The Story Behind Megan Thee Stallion’s ‘Cobra’ and That Epic Guitar Solo


There was a moment when Megan Thee Stallion was in the studio laying down her latest single, “Cobra,” that hit like an epiphany. Session musician Diggy Lessard had just finished unleashing an epic guitar solo from his Gibson SG when the rapper proclaimed: “This is it. This is that thing right there. This hasn’t been done before,” according to Lessard. “That’s just another testament to how crucial she was to the process,” the 25-year-old guitarist tells me. “She just knew exactly what we were creating in that moment.”

That’s not to say guitar solos in rap are an entirely new thing — there’s even a playlist dedicated to the phenomena on Spotify — but for Megan, the ripping chords that kick off the searing track about depression and exploitation, combined with raw, spiraling solo that closes it, mark yet another evolution for an artist already way beyond anyone else in the game. Now independent after settling a lengthy lawsuit with her former record label, 1501 Entertainment, Megan is calling all the shots — from guitar solos to everything else. “The budget is coming from me. Motherfucking Hot Girl Productions,” she shared on a recent Instagram Live. “The next shit y’all about to see is all straight from Megan Thee Stallion’s brain, Megan Thee Stallion’s wallet. We in my pockets, hotties, so let’s do our big one.”

Lessard didn’t know what to expect when his friend T. Farris — Megan’s long-time manager — told him to roll up to a session in L.A. with his Gibson. Lessard, who’d moved from upstate New York after dropping out of college in 2018, had played live and on a few tracks in the past, but nothing had prepared him for what he was about to walk into. That’s not to say that Lessard didn’t have chops; he grew up the son of Dave Matthews Band bassist Stefan Lessard, as well as a stepfather who instilled in him a love of the guitar. He even collaborated with his father on his high school senior project, a vaudeville show based on the short story “Story of the Scarlet Ibis” by James Hurst. “I think the real Proud Father moment will be playing live with him on stage and performing his music in front of an audience,” Stefan said at the time. “This is something we have not yet done together and that will be a very special experience.”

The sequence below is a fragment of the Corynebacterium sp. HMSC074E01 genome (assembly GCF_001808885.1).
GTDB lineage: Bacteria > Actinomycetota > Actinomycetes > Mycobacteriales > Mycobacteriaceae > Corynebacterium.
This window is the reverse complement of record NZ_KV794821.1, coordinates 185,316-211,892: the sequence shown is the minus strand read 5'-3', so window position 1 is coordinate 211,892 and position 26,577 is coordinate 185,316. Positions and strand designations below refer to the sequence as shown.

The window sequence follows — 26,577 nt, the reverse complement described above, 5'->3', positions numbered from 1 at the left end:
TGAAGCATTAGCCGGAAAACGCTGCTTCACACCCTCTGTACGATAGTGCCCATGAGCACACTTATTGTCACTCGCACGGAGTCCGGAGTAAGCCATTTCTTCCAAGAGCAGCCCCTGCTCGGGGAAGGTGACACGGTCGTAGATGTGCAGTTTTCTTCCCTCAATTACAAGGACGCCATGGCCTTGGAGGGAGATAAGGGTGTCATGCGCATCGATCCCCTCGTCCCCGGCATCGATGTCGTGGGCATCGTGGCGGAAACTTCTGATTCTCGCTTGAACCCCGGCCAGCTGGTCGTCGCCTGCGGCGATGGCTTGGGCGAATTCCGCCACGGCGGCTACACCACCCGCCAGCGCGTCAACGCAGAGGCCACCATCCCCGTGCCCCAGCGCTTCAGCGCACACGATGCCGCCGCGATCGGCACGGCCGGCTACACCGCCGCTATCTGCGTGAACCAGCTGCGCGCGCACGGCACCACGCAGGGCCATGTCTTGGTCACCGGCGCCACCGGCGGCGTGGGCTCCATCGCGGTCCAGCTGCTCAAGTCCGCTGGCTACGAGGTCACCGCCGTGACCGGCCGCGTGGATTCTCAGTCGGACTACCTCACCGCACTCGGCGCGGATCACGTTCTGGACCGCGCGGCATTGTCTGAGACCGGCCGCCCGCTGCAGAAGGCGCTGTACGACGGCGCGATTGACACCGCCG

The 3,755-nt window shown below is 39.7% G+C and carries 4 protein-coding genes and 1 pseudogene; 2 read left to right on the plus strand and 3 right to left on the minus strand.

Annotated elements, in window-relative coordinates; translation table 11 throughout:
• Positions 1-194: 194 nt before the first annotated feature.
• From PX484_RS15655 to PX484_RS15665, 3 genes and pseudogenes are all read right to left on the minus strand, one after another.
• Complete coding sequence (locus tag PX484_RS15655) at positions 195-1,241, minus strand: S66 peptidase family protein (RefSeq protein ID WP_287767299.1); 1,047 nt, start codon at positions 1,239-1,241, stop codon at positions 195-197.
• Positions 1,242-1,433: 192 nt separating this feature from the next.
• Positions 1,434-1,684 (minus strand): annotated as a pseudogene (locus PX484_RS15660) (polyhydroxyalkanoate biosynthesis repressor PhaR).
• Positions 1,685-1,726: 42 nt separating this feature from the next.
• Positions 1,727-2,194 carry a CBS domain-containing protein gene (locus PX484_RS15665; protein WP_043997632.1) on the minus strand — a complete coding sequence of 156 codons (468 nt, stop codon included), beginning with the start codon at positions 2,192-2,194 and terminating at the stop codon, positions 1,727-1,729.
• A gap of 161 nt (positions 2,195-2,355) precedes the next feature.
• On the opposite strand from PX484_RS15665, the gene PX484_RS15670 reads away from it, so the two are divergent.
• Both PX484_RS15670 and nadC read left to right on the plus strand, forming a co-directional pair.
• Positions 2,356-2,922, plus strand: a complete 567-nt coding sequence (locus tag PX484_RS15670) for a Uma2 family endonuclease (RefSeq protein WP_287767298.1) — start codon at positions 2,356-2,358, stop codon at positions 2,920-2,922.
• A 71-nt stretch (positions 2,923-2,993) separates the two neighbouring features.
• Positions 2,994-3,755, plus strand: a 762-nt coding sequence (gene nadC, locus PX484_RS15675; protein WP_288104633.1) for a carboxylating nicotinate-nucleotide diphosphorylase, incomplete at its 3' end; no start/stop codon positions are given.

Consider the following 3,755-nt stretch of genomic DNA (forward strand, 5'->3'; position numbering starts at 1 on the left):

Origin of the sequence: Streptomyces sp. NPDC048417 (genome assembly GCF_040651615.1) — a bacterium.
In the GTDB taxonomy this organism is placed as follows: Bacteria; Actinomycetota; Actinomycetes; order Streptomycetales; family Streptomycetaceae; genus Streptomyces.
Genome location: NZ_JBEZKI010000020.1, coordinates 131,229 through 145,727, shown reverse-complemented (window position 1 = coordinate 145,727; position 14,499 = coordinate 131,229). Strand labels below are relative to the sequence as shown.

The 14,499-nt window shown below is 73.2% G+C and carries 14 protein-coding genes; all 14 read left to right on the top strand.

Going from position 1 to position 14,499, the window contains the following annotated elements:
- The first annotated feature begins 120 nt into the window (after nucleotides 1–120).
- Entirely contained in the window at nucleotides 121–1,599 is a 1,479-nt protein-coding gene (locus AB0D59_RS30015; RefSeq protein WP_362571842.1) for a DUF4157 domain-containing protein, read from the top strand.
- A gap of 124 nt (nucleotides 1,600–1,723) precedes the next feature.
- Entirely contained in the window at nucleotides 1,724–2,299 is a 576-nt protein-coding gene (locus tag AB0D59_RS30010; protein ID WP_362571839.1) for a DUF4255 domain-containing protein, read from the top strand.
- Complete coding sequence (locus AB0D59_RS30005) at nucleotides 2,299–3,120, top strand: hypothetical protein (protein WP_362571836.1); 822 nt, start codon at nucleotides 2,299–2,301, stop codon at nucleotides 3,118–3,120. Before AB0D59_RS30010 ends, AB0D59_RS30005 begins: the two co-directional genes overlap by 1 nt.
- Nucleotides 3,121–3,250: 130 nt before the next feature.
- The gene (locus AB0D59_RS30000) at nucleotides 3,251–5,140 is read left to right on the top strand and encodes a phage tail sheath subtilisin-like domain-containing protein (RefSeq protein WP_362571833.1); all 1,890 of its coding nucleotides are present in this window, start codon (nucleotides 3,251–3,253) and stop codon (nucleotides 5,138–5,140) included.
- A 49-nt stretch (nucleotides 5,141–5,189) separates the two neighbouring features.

Lessard knew he’d probably meet Megan at some point — given that her manager remains one of the few people in her trusted circle — but Farris didn’t really give him a heads-up. “I just knew to come prepared,” he says. When he walked into the small studio, there were only about four people in attendance, including the rapper, who Lessard says looked “ready to lay down some heat.” They had “Cobra” pulled up, so Lessard plugged in his Gibson and got to work.

After chopping it up about their favorite anime, Megan and Lessard buckled down. “I would play a little something and she would stop me and be like, ‘Oh, you had that right there,’” he says. “And sometimes she would even sing to me like, ‘Can you play like this?’ I think it was very in the moment, very organic and I think she knew she wanted to bring that vibe in.”


The result — Megan’s first new music since 2022’s Traumazine — is a bleedingly honest track that alludes to her various struggles and her efforts to stand tall despite them: her mother’s death in 2019, her legal battles with Tory Lanez after he shot her in the foot in 2020, and her subsequent battle with depression. Lessard’s guitar — which calls to mind his heroes, Jimmy Page, Jimi Hendrix, and David Gilmour — only serves to highlight and buoy Megan’s incisive bars. Haunting and brutal, the track comes to life in the jungle-themed music video directed by Douglas Bernardt, in which Megan literally sheds her skin to be born anew.

“There’s this one guitar line in the middle of the solo — I remember that moment in particular, she stood up and she started dancing next to me, showing me how she wanted that guitar line to fit with the groove and fit with the song,” Lessard recalls. “And the way that she choreographed the dance at the end of the video to go along with that guitar solo, it brings back that moment.”

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